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ERIC Number: EJ1040095
Record Type: Journal
Publication Date: 2014-Sep
Pages: 7
Abstractor: As Provided
Reference Count: 25
ISBN: N/A
ISSN: ISSN-0021-9584
How the Chemistry Modeling Curriculum Engages Students in Seven Science Practices Outlined by the College Board
Posthuma-Adams, Erica
Journal of Chemical Education, v91 n9 p1284-1290 Sep 2014
As advanced placement (AP) teachers strive to implement the changes outlined in the AP chemistry redesign, they will have the opportunity to reflect on and evaluate their current practices. For many AP teachers, the new focus on conceptual understanding, reasoning, inquiry, and critical thinking over memorization and algorithmic problem solving will require new and effective curricular materials. The Chemistry Modeling Curriculum offers a robust, research-based set of materials designed to cultivate the science practices outlined in the AP chemistry course description, and foster deeper conceptual understanding. Through this curriculum, students learn how to develop, evaluate, and modify models based on data and observations they collect from simple experiments. They practice communicating their ideas through class discussions and informal whiteboard presentations. Students of the Modeling Curriculum are expected to represent their ideas in a variety of ways including graphically, mathematically, and diagrammatically. For these reasons, the use of the Modeling Curriculum in a pre-AP chemistry course can help students begin to develop these skills and better prepare them for the rigors of the AP curriculum. This paper will provide a brief background of the Chemistry Modeling Curriculum, illustrate how Modeling is different from traditional instruction, and provide resources for teachers who want to learn more about implementing the curriculum. This contribution is part of a special issue on teaching introductory chemistry in the context of the advanced placement chemistry course redesign.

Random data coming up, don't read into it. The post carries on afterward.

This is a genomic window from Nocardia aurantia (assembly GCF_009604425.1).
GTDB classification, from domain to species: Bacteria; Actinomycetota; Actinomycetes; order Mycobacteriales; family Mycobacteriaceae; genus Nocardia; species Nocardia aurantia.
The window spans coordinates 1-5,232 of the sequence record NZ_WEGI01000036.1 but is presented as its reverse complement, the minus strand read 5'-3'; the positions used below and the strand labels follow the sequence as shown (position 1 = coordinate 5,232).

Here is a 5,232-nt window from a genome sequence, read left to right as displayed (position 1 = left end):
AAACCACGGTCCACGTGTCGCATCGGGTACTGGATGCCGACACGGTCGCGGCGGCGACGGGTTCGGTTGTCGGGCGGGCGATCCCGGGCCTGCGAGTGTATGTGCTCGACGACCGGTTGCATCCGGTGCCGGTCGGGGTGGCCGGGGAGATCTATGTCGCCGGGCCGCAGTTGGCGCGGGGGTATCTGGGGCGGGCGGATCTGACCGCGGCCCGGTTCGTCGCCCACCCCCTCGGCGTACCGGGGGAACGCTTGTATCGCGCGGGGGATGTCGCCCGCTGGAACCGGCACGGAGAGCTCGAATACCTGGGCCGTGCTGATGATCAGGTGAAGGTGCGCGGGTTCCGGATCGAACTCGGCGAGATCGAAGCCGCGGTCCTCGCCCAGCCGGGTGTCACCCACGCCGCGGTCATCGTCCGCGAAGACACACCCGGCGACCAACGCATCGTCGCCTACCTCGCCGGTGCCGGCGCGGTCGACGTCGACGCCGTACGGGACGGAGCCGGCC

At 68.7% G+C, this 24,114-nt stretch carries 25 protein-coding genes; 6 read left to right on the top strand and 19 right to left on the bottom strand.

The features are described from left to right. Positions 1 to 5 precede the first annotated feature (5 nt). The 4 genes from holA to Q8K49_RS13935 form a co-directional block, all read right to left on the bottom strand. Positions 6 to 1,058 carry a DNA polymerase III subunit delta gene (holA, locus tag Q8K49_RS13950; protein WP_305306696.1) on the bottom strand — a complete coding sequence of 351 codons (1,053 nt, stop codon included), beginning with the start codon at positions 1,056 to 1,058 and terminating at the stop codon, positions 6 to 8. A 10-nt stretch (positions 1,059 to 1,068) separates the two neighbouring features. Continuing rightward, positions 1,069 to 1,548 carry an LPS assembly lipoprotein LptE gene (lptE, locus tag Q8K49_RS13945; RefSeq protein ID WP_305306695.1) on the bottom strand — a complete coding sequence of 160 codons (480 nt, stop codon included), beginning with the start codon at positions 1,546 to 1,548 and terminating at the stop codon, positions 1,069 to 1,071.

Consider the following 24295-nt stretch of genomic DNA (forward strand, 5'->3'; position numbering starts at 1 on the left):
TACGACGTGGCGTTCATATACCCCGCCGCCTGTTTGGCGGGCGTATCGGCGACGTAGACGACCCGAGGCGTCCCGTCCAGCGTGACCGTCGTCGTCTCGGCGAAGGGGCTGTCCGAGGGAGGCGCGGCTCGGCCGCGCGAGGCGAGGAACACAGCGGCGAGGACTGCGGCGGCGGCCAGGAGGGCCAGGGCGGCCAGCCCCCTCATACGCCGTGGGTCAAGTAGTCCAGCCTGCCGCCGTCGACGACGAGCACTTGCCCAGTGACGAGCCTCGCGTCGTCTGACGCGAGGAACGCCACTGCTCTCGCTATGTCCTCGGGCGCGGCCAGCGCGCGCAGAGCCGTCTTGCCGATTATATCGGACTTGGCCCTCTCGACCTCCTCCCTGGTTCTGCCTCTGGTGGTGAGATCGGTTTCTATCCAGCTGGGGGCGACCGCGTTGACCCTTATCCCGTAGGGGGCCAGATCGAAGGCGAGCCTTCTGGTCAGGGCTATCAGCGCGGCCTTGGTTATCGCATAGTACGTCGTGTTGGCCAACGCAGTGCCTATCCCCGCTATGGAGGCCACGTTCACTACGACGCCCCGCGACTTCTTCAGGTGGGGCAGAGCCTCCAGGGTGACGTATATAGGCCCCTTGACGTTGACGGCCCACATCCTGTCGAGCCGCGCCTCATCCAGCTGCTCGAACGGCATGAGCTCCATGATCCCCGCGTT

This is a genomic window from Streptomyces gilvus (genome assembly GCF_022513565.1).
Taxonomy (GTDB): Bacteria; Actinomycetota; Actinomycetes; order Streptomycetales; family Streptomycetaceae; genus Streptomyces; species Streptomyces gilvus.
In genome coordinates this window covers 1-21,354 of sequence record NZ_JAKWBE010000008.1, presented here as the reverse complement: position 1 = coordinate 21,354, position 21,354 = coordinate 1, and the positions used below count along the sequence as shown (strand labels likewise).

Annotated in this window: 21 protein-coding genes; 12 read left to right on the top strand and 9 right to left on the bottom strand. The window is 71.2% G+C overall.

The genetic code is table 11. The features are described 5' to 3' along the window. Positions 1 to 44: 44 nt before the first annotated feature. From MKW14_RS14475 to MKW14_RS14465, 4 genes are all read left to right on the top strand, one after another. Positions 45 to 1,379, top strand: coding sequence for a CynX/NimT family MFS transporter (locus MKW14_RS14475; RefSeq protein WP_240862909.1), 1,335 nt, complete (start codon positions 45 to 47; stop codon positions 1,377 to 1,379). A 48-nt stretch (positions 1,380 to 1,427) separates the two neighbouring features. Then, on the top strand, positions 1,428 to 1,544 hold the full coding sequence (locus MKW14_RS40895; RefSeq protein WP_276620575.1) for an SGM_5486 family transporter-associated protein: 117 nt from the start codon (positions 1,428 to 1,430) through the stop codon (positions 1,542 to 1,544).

Division of Chemical Education, Inc and ACS Publications Division of the American Chemical Society. 1155 Sixteenth Street NW, Washington, DC 20036. Tel: 800-227-5558; Tel: 202-872-4600; e-mail: eic@jce.acs.org; Web site: http://pubs.acs.org/jchemeduc
Publication Type: Journal Articles; Reports - Descriptive
Education Level: High Schools; Secondary Education; Higher Education; Postsecondary Education
Audience: N/A
Language: English
Sponsor: N/A
Authoring Institution: N/A